Matilda and The Kitchen Sink

Was I the only one to be disappointed with MATILDA? Much as I am a fan of Tim Minchin and amazing though the set and the production was, visually, even from the back row of the gallery, it wasn’t what the critics made it out to be. Yes the kids were amazing – the choreography quirky and tricky but absolutely beautifully done – but I didn’t get a real sense of Roald Dahl’s ‘darkness’. It was more panto than theatre noir, if there is such a thing, despite the menacingly soft-voiced, cross dressed Bertie Carvel as Miss Trunchbull.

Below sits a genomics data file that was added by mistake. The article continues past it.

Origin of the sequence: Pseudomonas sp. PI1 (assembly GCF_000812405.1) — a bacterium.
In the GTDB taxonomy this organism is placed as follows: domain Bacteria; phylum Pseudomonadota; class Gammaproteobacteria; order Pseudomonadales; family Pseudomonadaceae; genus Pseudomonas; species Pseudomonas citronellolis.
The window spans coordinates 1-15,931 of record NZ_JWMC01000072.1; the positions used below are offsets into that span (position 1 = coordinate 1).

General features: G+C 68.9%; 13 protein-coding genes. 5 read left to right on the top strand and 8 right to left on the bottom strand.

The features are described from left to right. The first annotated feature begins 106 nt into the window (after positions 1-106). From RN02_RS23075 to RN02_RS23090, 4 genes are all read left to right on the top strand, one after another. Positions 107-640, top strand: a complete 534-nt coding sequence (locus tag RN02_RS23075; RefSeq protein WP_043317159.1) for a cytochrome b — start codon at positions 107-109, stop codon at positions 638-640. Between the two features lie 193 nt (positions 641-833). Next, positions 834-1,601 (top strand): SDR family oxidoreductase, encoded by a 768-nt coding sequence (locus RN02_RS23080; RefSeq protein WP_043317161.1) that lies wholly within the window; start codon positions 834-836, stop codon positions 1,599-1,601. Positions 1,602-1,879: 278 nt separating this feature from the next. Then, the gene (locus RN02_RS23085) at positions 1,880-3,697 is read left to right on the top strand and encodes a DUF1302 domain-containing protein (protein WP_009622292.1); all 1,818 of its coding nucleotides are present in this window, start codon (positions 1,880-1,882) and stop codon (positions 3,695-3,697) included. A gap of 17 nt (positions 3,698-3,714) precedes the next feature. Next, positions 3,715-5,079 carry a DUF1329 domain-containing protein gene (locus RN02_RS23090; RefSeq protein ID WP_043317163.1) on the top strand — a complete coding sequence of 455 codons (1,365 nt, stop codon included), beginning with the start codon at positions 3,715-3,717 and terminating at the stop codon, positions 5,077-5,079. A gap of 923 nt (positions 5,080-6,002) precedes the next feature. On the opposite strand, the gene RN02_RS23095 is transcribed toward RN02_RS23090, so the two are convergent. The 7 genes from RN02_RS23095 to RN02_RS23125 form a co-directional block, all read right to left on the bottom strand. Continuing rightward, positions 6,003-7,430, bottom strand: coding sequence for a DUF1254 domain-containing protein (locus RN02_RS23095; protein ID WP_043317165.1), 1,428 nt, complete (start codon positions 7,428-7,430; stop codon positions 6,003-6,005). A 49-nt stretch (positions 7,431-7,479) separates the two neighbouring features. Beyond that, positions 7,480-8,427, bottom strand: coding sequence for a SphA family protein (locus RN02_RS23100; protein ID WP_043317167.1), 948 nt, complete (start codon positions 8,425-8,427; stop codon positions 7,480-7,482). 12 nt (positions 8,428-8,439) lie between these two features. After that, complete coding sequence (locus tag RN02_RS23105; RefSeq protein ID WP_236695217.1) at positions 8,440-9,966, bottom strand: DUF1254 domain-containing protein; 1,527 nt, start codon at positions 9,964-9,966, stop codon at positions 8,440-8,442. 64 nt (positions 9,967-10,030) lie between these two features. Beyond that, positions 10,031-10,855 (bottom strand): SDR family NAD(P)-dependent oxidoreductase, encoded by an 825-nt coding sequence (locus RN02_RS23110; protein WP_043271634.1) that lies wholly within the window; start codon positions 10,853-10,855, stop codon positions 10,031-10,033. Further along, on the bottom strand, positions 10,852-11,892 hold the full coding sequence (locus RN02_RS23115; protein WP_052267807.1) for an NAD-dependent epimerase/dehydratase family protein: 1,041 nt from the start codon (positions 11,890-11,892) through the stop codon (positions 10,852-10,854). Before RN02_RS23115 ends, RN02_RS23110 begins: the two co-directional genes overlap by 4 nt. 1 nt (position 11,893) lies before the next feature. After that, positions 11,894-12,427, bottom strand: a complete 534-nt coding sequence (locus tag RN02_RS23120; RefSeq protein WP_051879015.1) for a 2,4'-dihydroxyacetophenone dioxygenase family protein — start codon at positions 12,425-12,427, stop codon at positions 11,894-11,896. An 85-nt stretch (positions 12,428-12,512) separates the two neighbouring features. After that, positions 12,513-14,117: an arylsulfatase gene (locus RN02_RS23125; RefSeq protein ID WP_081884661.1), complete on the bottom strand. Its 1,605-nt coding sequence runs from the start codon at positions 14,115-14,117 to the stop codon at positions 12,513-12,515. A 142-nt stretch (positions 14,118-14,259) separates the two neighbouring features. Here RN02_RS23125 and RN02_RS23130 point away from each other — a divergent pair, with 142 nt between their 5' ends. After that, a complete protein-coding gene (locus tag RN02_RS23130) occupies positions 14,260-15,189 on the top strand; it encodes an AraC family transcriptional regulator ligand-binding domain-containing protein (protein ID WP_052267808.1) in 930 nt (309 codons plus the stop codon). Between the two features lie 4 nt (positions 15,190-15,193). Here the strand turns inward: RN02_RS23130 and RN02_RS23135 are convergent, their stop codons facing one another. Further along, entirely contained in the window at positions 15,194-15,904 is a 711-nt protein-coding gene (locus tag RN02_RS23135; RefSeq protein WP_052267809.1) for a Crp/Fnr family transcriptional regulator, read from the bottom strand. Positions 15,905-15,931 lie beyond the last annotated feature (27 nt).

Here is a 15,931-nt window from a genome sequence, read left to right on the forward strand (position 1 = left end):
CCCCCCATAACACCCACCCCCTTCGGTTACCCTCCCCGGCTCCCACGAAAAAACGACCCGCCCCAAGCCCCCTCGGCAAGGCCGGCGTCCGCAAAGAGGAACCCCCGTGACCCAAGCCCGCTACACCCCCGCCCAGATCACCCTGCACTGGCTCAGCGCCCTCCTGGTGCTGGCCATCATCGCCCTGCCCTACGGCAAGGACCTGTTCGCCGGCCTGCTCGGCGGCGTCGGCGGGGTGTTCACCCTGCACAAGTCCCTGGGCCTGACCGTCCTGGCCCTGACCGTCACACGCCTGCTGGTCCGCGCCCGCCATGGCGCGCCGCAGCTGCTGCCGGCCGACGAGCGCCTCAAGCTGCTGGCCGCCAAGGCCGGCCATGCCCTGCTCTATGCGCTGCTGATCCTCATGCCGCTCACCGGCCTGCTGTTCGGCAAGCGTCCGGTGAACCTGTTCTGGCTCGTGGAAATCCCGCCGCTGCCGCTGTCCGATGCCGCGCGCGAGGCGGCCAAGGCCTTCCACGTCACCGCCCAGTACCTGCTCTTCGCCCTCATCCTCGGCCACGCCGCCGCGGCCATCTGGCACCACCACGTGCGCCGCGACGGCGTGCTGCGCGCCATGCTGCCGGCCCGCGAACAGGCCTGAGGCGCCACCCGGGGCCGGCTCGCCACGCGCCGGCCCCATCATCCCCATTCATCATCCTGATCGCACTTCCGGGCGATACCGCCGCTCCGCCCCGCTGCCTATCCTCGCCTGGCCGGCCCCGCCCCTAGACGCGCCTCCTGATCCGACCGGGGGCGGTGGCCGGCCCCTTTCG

On the other hand I saw a little gem on Saturday night at the new Bush Theatre, cosily relocated to an old library, where there is a very comfortable and welcoming bar and the theatre, though not much bigger than the original, still has a great intimacyand is a lot more comfortable. THE KITCHEN SINK was a small-yet-huge play about a fairly ordinary family in Humberside. I loved it for its sweetness and observation of the tiny-yet-huge goings on within a family that is remarkable in its weird ordinariness, if I can put it that way. The writer is Tom Wells and I think I must find out more about him. It is so heartening to know such plays are being written, and produced, in this rather bleak and cynical age. And the spraying taps were memorable. Great stage management.


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